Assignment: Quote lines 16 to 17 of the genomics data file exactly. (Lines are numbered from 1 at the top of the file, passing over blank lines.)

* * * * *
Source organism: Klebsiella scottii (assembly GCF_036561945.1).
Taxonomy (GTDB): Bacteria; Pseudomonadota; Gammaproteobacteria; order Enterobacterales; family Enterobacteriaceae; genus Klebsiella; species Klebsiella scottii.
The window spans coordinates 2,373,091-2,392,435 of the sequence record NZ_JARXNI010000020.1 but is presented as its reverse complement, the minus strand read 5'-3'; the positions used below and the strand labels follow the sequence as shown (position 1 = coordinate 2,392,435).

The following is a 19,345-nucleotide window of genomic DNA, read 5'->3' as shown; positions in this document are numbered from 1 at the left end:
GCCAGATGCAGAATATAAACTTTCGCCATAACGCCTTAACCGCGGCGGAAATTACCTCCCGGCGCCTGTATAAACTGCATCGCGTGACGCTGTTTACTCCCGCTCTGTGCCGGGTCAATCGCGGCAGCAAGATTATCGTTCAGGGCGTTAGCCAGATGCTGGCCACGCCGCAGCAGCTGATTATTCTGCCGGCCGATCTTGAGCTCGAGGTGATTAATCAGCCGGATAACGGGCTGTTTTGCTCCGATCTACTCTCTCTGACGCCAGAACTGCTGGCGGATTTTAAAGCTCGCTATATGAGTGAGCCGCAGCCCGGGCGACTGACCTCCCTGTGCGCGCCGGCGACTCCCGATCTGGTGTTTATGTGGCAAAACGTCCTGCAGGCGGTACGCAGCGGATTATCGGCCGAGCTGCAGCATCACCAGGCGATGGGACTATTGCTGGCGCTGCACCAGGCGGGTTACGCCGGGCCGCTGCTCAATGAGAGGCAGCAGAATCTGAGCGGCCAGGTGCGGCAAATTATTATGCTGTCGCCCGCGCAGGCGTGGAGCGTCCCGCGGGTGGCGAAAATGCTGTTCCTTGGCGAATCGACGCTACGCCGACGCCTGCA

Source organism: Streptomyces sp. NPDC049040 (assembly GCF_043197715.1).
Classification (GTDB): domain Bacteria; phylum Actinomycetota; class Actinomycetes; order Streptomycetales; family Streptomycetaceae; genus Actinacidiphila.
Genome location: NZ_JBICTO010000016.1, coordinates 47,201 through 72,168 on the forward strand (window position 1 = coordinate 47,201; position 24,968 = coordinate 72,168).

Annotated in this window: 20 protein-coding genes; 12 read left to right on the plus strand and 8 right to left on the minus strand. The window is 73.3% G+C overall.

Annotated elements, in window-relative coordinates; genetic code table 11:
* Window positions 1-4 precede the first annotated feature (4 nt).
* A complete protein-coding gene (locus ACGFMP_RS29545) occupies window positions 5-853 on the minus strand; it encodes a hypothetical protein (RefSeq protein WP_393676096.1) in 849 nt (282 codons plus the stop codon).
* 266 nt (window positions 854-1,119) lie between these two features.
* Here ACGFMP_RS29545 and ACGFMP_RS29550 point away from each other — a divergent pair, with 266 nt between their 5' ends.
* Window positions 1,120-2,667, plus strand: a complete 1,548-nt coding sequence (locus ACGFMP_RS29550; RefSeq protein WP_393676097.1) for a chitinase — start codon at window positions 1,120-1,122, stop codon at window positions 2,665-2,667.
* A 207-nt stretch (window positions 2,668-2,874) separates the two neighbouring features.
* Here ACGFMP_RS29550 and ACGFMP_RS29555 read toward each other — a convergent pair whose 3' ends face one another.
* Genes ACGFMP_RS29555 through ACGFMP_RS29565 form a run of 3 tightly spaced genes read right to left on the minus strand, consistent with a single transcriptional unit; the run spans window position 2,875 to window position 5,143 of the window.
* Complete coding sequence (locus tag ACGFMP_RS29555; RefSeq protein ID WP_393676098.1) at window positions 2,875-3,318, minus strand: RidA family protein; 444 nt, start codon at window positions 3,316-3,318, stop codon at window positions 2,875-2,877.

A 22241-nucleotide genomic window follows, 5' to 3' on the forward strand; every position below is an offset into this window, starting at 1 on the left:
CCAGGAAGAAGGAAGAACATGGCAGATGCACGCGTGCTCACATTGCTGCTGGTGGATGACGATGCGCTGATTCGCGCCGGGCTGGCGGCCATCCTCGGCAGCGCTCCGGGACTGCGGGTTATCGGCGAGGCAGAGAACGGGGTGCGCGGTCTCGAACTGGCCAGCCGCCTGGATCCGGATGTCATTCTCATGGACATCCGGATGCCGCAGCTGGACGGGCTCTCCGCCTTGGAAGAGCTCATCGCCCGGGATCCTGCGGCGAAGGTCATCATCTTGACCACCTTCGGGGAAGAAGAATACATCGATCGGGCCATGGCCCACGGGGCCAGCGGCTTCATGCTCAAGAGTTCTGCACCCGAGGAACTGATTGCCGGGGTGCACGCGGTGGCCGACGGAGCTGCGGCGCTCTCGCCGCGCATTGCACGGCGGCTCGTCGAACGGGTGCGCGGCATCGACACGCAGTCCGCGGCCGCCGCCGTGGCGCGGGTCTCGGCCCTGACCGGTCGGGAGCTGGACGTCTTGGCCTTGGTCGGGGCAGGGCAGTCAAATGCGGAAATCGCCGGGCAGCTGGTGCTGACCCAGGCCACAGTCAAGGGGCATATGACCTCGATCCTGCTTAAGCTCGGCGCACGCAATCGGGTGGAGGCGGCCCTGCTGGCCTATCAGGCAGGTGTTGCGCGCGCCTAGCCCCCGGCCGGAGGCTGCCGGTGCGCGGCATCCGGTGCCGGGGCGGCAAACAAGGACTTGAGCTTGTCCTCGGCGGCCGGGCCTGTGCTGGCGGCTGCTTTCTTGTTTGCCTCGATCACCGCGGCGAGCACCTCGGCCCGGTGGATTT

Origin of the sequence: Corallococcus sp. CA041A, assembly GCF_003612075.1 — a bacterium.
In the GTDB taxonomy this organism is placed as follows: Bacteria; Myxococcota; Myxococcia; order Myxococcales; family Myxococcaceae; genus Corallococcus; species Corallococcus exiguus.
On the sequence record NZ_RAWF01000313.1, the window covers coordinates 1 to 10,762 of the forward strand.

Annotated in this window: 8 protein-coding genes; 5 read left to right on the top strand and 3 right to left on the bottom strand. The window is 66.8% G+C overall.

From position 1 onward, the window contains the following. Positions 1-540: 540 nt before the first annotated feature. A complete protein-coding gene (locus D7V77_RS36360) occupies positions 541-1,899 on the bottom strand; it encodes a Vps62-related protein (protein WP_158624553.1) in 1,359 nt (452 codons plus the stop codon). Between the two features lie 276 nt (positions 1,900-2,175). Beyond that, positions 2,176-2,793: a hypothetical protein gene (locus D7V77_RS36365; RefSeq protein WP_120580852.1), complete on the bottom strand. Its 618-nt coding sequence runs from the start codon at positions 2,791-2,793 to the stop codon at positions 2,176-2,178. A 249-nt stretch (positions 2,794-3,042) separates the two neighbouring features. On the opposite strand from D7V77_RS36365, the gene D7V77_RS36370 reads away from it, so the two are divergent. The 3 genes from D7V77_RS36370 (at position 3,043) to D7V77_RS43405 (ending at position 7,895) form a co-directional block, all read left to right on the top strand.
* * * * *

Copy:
* A 207-nt stretch (window positions 2,668-2,874) separates the two neighbouring features.
* Here ACGFMP_RS29550 and ACGFMP_RS29555 read toward each other — a convergent pair whose 3' ends face one another.